Basic Rules of Mobile Web DevelopmentAugust 6th, 2012 by Trilibis Blogging Team
We recently had the pleasure of continuing our relationship with Mobile Marketer, the news leader in mobile marketing, media and commerce, by submitting an article for their annual Classic Guide to Mobile Creative. The guide was made public last week, and I am pleased to share with you our contribution titled ”Basic Rules of Mobile Web Development”, written by yours truly. In this article I explore strategy, design and creating customer value–ideas all brands must carefully consider when developing a mobile web experience.
You can find my “Basic Rules of Mobile Web Development” article below, or I also highly recommend downloading the entire Classic Guide to Mobile Creative, which features more insightful articles from other mobile veterans. Enjoy!
Basic Rules of Mobile Web Development
Having a mobile web site is table stakes and a must have for any marketing organization. It is the cornerstone of any effective marketing strategy in that it integrates seamlessly with online marketing activities (URL branding, SEO, SEM, email, social, etc.), as well as with mobile specific campaigns (mobile display ads, SMS loyalty programs, etc.). In addition, now that print media can be activated with 2-D codes and text-to-shortcode methods, mobile web sites also extend the effectiveness of traditional marketing programs and campaigns by facilitating meaningful interaction and enabling purchasing.
What is more, having a simple web site is no longer enough. Mobile sites need to be engaging, informative and optimized not just for a large range of devices, but also for the mobile-use case. Brands need to think carefully about how to extend their content and services to the mobile web with consideration to strategy, design and customer value.
The first step is determining the main objectives for your mobile web initiatives. Is the goal branding, revenue, customer retention, loyalty, cost savings or a combination of these? Examine how these objectives align with the unique characteristics of mobile devices and use the findings as a stepping stone for developing your mobile web site.
It is critical that your planning process and subsequent mobile web development efforts are data-driven. As such, analytics should be guiding your initial go-to-market development efforts, as well as future revisions and enhancements. However, if analytics are not available to you at the planning stage, use the five design considerations below as a jump-start guide.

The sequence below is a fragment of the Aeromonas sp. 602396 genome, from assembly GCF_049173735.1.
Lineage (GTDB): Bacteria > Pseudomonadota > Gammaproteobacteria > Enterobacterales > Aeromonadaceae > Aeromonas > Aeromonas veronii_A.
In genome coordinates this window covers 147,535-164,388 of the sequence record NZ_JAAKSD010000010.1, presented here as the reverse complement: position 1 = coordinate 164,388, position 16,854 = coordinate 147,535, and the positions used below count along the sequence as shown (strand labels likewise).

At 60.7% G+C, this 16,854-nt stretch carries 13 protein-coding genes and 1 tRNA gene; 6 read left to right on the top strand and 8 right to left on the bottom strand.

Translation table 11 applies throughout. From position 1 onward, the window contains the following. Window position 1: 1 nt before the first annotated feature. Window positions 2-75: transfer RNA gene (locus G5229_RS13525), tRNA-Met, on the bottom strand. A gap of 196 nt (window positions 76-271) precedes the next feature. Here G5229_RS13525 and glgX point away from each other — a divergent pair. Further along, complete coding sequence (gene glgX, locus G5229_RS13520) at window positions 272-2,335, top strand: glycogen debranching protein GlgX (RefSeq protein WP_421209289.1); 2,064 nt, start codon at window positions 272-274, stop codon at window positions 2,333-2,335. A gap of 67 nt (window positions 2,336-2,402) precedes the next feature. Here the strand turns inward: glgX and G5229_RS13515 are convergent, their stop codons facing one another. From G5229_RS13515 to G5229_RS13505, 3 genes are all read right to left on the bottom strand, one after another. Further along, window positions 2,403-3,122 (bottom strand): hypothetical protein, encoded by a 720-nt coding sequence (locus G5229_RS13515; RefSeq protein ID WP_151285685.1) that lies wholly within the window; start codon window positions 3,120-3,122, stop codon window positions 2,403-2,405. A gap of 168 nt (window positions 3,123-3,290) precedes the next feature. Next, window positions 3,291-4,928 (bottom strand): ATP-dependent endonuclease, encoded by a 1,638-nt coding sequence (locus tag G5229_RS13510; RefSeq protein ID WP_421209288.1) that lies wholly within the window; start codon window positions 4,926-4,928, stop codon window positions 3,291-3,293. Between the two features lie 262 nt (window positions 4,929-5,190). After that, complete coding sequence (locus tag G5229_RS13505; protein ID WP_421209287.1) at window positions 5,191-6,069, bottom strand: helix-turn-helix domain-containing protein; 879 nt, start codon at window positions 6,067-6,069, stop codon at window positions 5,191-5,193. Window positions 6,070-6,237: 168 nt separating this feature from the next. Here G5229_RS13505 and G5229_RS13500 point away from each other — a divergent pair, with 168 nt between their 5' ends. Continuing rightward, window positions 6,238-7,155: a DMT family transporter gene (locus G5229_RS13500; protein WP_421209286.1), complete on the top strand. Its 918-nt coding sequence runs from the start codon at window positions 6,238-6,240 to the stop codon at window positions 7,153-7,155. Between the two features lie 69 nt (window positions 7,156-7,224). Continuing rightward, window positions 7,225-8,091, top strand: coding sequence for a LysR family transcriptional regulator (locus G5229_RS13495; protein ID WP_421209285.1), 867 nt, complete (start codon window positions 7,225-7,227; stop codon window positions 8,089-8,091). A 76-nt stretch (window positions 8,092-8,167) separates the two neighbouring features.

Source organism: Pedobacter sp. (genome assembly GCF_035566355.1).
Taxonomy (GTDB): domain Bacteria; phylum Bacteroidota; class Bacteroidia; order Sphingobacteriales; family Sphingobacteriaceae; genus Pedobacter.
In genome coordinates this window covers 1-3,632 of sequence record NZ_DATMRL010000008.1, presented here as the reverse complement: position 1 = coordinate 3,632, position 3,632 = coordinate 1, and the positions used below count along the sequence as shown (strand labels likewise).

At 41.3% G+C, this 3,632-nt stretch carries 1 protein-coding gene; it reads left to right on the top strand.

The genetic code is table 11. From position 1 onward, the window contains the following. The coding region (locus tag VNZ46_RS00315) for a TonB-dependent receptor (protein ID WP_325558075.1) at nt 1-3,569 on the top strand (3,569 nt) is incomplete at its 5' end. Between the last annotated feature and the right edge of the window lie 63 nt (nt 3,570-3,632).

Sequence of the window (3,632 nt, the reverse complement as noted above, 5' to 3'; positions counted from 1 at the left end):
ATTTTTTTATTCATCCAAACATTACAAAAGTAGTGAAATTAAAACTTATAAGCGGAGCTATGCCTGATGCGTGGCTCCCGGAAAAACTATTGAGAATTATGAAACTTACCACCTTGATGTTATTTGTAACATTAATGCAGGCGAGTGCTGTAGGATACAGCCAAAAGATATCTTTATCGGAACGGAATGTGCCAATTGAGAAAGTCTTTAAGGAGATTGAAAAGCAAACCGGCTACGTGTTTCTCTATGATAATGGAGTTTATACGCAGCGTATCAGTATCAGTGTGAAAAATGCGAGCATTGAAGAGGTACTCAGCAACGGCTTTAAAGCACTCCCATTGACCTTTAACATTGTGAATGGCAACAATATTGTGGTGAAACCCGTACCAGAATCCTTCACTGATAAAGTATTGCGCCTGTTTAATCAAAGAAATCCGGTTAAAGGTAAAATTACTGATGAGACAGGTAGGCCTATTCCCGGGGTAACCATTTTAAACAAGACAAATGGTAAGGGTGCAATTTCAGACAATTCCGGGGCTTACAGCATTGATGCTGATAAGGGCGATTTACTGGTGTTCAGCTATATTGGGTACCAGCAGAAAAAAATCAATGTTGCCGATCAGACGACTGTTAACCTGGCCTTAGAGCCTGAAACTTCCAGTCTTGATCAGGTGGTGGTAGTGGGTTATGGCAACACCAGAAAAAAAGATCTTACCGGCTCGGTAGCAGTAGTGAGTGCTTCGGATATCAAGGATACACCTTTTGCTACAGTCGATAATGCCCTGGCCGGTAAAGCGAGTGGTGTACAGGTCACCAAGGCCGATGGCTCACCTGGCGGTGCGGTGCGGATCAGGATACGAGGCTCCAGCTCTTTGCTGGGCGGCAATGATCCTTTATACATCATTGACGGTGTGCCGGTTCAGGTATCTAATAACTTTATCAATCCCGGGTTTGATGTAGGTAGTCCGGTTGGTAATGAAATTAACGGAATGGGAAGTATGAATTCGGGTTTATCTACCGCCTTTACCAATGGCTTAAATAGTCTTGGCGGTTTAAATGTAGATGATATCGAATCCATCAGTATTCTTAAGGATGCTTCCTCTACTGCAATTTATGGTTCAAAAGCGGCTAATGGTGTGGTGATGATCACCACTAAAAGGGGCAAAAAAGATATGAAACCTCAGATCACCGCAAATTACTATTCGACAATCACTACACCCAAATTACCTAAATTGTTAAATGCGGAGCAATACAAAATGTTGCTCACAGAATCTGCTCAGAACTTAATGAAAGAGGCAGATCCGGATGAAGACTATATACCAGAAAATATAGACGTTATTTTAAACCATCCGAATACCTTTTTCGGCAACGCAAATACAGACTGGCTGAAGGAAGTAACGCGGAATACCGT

Mobility is about immediate access, ease of navigation and contextually relevant information. Users expect mobile services to be relevant, user-friendly and functional on their device of choice. Considering the inherent limitations of mobile devices, it can be quite challenging to design mobile sites that meet or exceed expectations of today’s consumers.
Design, both UI and UX, plays an important role in driving branding, fostering engagement and improving loyalty, ultimately translating into longer sessions, repeat visits and increased revenue.
When developing a mobile site it is important to consider the following five elements:
1. Visual Design. Visual consideration for color, font, contrast and balance is important to creating a positive first impression. Additionally, mobile sites must align with their brand identity and be visually consistent with their full online experience. Throughout the mobile site itself, the experience should be cohesive, too, without directing the user to non-optimized desktop pages. Images and videos need to fit the screen in either portrait or landscape mode, and be of high quality without weighing down the page load time.
2. Usability. It is usability that determines the quality of the user experience and is responsible for driving engagement. Keep the UI touch-friendly with expanding and collapsible menus, and properly spaced links and buttons. High value, popular features should be easily accessed with minimal navigation, so place key elements at the top and supplementary links in the footer. Choosing which features to highlight should be data-driven by examining how mobile visitors are utilizing the site. Cramming too many features or non-relevant content into a mobile site will lead to abandonment; however, offering a full-site redirect in the footer is an excellent alternative.
3. Mobility. The mobile phone’s unique characteristics should not be ignored, but rather incorporated into the mobile web user experience wherever it makes sense. Brands should leverage location based services, mapping, GPS functionality, click-to-call and other device capabilities as they become available with further HTML5 standardization.
4. Sharing. Mobile phones are fundamentally about communication. As such, they present a great opportunity to distribute content to friends and family. Adding share functionality via SMS, email and social media (Facebook, Twitter, etc.) is a must for consumer-facing mobile sites.
5. Performance. While often undervalued, performance is a critical factor to fostering a positive mobile user experience. Speed is a huge factor – longer load times equal higher abandonment rates. Mobile pages should load in a few seconds, at the most; so optimize visual elements, individual screens and site flow. To help with seamless navigation through the mobile site, implement page caching and handle redirects while the page is loading.
Design choices affect brand representation, usability, performance and mobility, and so are critical factors in not just creating a positive impression, but driving engagement and generating return visits. Combined with the right, quality content, they translate into customer value, whether for entertainment, utility or social interaction. The result is a mobile web experience that is enjoyable, useful and relevant within the context of a mobile user on-the-go.